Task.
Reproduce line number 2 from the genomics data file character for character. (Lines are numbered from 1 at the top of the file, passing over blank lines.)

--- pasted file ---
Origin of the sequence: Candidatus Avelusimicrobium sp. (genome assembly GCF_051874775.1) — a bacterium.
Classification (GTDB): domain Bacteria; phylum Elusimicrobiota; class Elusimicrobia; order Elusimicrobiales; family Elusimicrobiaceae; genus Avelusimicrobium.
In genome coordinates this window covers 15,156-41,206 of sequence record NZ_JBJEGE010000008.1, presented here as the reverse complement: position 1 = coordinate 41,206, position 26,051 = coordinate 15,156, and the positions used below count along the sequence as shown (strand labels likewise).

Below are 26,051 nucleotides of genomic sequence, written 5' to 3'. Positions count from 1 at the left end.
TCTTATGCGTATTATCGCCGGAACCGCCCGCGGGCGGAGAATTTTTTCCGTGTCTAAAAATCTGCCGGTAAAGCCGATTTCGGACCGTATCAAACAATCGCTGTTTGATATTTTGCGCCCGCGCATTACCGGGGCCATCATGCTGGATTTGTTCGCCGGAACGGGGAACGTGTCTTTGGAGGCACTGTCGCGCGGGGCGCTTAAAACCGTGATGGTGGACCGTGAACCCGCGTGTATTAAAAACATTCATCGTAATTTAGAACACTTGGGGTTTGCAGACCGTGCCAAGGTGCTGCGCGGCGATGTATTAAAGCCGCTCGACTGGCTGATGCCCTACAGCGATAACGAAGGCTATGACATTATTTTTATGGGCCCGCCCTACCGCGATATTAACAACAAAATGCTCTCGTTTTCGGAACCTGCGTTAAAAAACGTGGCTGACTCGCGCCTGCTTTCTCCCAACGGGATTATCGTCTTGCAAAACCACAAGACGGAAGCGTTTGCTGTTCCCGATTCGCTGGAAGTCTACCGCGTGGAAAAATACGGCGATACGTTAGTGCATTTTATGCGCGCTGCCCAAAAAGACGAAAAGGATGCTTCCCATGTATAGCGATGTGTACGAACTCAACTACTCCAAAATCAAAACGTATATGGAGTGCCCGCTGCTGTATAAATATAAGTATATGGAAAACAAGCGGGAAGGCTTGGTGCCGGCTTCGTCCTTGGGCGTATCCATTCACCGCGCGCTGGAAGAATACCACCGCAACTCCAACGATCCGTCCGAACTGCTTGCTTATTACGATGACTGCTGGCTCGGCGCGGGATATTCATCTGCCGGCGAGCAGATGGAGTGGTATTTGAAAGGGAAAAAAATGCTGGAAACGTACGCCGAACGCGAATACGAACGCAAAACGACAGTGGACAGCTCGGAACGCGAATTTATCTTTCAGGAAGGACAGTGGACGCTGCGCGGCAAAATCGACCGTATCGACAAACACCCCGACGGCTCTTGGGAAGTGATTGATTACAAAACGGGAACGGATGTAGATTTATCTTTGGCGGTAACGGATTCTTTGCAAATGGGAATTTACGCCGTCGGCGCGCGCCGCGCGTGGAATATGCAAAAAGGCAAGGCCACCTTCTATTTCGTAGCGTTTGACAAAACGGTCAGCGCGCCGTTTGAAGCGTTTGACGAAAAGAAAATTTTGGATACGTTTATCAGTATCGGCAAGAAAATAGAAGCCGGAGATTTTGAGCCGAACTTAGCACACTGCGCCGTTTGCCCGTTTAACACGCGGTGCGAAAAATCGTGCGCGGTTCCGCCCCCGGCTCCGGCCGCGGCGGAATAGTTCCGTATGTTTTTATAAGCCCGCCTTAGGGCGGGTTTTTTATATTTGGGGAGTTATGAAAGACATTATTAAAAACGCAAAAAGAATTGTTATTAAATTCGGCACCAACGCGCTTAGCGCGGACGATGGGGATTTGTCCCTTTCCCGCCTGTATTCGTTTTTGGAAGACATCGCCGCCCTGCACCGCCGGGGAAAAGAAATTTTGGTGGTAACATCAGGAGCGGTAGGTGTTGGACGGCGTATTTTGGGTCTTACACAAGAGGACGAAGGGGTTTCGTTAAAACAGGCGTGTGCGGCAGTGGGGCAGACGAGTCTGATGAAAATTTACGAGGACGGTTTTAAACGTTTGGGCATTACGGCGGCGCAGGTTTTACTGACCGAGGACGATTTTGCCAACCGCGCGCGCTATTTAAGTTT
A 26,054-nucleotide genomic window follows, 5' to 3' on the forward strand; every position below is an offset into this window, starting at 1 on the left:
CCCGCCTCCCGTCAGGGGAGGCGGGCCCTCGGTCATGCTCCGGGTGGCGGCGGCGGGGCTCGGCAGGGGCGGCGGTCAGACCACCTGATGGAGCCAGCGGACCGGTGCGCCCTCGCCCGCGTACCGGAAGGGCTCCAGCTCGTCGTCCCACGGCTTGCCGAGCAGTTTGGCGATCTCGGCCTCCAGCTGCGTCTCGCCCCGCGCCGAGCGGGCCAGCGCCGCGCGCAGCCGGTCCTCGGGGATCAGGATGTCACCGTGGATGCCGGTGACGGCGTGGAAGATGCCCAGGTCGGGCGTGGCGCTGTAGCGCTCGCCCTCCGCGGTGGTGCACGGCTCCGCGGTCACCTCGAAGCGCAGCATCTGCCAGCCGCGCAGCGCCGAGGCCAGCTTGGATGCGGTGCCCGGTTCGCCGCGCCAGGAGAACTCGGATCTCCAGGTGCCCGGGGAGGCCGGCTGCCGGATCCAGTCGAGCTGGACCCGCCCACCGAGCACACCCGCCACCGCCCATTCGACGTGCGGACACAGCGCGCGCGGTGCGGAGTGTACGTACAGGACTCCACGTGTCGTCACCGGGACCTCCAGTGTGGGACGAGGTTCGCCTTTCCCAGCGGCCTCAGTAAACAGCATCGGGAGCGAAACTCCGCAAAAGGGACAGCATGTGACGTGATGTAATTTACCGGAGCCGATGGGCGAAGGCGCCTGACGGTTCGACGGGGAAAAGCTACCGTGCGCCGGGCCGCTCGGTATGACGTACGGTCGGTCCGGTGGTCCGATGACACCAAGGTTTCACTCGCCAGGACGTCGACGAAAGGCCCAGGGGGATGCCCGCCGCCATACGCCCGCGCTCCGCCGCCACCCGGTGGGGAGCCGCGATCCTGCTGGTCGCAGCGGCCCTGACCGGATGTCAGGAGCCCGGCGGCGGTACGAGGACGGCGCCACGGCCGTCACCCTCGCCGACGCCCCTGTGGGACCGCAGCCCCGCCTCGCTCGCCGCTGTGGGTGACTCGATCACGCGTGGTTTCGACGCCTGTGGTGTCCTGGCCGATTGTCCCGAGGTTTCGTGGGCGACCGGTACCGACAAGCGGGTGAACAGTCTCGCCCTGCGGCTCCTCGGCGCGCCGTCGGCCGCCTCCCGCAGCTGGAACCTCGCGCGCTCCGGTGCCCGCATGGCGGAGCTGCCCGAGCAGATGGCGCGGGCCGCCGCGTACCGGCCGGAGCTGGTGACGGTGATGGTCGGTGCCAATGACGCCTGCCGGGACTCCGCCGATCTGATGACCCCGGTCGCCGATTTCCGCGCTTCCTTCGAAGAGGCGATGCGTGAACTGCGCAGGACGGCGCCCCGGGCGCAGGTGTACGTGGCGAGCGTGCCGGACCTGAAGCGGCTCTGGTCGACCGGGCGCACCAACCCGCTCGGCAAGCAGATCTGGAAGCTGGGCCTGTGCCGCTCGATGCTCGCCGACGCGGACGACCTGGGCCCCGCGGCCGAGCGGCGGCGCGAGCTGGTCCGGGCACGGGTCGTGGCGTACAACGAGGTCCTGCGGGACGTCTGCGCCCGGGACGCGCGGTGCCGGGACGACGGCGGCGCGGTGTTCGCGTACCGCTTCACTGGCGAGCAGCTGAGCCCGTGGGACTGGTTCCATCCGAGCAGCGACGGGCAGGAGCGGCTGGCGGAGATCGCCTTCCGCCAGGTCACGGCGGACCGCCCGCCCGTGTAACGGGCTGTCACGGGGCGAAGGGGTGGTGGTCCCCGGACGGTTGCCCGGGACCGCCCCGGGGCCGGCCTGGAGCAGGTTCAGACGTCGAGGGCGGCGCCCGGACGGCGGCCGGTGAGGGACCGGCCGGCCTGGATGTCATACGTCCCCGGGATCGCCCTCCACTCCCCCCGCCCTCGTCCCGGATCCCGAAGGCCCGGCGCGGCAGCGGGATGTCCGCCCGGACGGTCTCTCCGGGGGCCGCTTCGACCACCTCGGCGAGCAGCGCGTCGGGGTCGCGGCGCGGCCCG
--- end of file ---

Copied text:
Classification (GTDB): domain Bacteria; phylum Elusimicrobiota; class Elusimicrobia; order Elusimicrobiales; family Elusimicrobiaceae; genus Avelusimicrobium.